BERLIN (Agencies): The German government on Friday rejected the genocide charges directed against Israel by South Africa before the International Court of Justice (ICJ), warning against “political instrumentalization” of this charge.

Last month, South Africa filed a complaint with the ICJ, based in The Hague, in which it urged that Israel was violating the Convention on the Prevention and Punishment of the Crime of Genocide, signed in 1948, following the Holocaust during World War II.

The German government said in a statement that it: “Decisively and expressly rejects the accusation of genocide brought against Israel before the International Court of Justice. The accusation has no basis in fact.”

“In view of Germany’s history and the crime against humanity of the Shoah [Holocaust], the Federal Government sees itself as particularly committed to the Convention against Genocide… We firmly oppose [its] political instrumentalization,” it said.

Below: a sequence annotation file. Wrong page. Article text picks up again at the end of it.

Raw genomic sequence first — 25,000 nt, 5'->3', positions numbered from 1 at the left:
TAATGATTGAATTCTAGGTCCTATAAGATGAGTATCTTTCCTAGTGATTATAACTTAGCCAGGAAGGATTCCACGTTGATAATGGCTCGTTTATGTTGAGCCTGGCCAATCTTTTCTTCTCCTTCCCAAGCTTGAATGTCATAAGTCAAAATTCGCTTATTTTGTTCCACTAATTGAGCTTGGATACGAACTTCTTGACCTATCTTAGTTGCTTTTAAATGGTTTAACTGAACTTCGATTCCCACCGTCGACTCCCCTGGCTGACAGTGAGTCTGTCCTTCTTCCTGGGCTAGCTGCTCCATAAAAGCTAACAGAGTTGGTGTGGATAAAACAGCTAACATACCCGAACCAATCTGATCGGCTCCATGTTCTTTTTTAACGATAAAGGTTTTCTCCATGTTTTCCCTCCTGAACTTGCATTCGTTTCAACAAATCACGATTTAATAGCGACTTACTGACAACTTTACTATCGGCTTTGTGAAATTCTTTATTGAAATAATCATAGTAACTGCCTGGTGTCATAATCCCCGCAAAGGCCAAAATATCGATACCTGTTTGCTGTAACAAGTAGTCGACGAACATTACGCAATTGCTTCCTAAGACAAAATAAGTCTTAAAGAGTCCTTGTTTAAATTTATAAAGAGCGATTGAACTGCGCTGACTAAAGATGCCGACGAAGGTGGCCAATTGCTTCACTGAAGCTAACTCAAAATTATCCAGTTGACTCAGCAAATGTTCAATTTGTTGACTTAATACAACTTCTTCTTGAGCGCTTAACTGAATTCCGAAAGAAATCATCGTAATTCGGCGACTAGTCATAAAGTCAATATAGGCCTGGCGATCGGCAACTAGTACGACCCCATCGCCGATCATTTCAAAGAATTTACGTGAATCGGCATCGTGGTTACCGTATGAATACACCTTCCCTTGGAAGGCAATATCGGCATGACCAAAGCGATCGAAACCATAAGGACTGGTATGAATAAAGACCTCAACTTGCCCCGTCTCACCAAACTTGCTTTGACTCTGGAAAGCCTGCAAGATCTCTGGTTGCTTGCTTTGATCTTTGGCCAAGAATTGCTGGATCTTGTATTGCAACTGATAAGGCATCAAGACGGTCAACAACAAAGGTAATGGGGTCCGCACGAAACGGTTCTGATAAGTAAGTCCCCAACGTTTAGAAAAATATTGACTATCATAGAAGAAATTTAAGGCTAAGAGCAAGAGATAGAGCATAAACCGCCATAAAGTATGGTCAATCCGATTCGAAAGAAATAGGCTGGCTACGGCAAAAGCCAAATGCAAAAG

The government noted: “The Convention marked a ‘central instrument’ under international law to prevent another Holocaust,” and for this reason, it stands “firmly against a political instrumentalization” of the Convention.

South Africa hopes that the ICJ will impose “interim measures”, which are urgent judicial orders to be applied while it considers the merits of the case, which could take years.

Pretoria wants the court’s judges to order Israel to “immediately” stop its military campaign in the Gaza Strip.

Berlin stressed in its statement: “Hamas terrorists brutally attacked, tortured, killed and kidnapped innocent people in Israel. Since then, Israel has been defending itself against the inhumane attack by Hamas.”

The German government has shown consistent support for Israel since 7 October, but in recent weeks, it has increased its calls to protect civilians in the Gaza Strip.

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